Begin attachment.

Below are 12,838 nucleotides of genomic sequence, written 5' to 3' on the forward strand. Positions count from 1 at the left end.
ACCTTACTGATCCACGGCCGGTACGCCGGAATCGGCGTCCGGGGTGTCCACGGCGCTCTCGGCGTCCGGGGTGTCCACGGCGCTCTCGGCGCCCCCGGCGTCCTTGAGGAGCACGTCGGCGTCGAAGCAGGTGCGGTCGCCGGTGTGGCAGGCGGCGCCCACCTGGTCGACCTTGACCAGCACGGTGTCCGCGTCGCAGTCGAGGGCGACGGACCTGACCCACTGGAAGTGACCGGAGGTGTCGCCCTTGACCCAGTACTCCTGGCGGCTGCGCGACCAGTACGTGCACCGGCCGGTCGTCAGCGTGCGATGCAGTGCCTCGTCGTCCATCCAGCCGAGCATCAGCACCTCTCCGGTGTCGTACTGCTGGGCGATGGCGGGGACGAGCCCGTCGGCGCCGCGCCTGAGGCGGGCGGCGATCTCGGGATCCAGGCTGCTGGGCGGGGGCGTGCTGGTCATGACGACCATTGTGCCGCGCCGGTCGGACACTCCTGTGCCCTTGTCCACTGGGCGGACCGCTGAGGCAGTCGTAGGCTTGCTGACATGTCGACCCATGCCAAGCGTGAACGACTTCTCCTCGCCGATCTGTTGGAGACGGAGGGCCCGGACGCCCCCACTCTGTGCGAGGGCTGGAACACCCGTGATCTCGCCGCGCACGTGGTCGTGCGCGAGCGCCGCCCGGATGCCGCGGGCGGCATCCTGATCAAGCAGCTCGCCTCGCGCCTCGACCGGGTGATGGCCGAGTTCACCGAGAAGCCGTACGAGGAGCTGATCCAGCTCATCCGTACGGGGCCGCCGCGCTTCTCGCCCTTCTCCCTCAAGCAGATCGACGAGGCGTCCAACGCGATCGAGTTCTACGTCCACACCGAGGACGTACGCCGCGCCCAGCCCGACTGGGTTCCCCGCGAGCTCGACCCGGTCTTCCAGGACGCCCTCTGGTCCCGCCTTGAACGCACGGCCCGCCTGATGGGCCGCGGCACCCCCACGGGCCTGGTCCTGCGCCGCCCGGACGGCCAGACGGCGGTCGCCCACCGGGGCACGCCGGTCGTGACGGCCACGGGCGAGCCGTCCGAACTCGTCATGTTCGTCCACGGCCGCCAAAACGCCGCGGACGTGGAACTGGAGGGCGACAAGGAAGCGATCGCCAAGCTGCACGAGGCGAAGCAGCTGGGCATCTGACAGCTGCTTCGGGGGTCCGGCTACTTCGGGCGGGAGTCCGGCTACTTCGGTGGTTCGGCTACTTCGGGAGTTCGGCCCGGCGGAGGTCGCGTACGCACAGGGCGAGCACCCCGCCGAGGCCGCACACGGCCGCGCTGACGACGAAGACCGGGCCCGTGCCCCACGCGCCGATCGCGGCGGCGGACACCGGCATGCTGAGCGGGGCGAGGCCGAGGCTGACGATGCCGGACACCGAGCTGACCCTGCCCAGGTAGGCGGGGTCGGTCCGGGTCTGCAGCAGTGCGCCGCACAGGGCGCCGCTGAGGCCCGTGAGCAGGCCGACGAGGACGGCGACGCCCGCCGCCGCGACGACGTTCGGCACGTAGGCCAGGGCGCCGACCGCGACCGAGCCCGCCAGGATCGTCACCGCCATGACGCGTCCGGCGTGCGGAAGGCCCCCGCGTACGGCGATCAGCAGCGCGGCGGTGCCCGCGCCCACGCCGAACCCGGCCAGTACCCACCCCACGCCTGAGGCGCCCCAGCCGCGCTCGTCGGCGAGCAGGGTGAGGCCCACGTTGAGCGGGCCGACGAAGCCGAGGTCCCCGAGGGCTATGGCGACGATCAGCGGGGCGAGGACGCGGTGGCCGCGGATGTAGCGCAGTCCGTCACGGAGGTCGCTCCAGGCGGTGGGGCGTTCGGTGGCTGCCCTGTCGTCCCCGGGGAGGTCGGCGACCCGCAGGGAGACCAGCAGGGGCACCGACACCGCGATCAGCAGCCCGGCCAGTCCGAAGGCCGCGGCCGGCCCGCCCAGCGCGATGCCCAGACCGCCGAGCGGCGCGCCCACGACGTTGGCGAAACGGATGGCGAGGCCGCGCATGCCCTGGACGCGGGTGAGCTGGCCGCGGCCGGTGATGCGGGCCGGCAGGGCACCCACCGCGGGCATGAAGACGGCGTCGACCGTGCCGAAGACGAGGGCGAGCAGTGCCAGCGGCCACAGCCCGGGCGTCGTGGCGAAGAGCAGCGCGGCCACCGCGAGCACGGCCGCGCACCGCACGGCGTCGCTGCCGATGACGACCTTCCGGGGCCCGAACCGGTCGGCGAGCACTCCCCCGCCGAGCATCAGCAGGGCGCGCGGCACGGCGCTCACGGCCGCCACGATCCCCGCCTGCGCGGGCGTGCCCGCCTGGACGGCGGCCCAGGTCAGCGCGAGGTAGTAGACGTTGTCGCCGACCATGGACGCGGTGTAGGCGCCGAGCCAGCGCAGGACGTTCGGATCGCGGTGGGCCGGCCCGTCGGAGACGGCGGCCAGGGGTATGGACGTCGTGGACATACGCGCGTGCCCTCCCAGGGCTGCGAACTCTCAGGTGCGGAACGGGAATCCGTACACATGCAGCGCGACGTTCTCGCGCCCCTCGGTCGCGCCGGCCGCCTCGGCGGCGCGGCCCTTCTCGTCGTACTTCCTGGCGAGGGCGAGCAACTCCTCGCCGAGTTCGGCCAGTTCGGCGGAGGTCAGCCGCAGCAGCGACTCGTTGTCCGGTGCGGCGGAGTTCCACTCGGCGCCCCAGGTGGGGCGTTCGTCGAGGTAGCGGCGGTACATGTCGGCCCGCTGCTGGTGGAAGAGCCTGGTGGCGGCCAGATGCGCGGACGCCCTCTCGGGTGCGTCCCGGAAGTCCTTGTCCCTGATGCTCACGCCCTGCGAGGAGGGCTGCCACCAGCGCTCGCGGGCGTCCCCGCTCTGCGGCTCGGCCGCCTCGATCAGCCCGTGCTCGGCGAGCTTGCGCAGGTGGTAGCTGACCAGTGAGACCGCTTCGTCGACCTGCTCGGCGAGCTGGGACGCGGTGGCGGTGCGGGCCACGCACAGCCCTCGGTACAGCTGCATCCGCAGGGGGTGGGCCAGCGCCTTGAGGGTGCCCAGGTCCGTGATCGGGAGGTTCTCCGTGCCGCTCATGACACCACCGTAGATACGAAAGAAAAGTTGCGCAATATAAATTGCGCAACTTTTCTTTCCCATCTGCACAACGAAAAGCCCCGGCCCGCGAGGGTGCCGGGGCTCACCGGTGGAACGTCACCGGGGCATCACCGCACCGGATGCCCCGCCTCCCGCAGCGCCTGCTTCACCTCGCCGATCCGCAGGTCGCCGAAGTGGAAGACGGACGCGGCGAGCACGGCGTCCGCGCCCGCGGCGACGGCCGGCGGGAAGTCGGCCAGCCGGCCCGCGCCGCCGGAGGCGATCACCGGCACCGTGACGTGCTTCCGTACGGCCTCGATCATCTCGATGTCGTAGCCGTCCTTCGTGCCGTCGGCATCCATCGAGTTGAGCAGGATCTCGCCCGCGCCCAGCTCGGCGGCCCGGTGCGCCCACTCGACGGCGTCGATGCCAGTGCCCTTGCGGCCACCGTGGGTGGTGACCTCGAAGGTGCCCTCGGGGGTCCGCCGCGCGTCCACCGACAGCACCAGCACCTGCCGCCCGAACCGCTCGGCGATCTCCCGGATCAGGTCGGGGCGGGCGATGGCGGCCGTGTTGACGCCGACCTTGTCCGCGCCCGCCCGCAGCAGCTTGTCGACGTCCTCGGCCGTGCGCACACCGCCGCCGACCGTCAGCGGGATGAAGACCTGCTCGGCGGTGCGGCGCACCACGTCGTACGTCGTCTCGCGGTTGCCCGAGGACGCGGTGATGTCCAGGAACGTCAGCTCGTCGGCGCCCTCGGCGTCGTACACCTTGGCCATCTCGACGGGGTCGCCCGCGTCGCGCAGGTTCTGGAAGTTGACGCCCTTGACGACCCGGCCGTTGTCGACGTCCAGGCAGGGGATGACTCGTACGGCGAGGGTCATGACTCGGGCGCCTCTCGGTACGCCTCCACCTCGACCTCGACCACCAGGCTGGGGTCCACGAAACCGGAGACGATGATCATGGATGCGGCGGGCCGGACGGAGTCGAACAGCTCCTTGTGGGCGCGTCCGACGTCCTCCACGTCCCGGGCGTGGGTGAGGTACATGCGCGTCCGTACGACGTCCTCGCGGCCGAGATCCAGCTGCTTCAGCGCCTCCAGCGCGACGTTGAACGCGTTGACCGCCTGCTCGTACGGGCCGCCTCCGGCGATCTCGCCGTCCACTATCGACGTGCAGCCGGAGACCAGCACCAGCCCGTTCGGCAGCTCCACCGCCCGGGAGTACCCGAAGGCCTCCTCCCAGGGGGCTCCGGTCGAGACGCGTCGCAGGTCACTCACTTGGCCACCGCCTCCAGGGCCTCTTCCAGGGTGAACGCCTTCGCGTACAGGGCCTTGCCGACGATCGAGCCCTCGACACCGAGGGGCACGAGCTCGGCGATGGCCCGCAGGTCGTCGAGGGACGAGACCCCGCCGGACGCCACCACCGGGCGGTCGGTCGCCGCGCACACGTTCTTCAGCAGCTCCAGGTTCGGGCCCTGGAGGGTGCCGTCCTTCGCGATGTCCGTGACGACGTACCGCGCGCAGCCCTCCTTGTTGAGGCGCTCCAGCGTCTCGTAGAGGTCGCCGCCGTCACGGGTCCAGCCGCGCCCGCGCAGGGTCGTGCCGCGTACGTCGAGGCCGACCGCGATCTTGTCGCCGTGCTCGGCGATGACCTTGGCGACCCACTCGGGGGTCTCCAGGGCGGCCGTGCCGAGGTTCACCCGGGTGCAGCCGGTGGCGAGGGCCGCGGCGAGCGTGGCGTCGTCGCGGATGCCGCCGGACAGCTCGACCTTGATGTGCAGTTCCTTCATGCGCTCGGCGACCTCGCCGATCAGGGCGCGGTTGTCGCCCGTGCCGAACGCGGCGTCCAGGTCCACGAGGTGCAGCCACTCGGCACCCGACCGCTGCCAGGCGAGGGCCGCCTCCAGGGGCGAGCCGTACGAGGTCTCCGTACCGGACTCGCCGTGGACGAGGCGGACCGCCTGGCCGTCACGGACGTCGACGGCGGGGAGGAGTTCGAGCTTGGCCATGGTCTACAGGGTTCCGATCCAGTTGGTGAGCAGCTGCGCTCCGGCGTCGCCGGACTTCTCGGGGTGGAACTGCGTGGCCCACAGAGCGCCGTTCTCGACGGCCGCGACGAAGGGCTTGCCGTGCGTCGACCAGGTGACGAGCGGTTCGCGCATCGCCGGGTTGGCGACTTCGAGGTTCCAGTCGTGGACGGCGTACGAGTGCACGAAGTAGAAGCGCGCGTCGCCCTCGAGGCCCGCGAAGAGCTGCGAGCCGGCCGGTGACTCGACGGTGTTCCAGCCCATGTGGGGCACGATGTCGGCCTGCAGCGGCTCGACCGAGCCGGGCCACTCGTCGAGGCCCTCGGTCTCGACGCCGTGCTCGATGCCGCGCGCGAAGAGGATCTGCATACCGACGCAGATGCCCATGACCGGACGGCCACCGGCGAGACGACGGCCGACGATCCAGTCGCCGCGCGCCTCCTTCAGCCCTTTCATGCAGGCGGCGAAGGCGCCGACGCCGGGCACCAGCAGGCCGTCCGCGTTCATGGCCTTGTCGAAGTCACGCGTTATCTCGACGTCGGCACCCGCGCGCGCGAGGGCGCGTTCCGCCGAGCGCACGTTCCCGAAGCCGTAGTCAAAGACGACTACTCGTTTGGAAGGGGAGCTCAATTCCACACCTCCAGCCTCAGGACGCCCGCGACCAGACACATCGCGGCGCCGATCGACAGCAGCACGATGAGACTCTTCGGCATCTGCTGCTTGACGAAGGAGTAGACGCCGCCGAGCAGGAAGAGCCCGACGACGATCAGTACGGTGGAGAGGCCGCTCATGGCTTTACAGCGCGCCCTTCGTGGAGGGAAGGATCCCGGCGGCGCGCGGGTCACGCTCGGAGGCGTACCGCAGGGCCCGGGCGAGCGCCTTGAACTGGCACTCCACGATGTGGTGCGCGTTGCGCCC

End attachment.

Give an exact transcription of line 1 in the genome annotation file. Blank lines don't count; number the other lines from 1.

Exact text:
Below are 12,838 nucleotides of genomic sequence, written 5' to 3' on the forward strand. Positions count from 1 at the left end.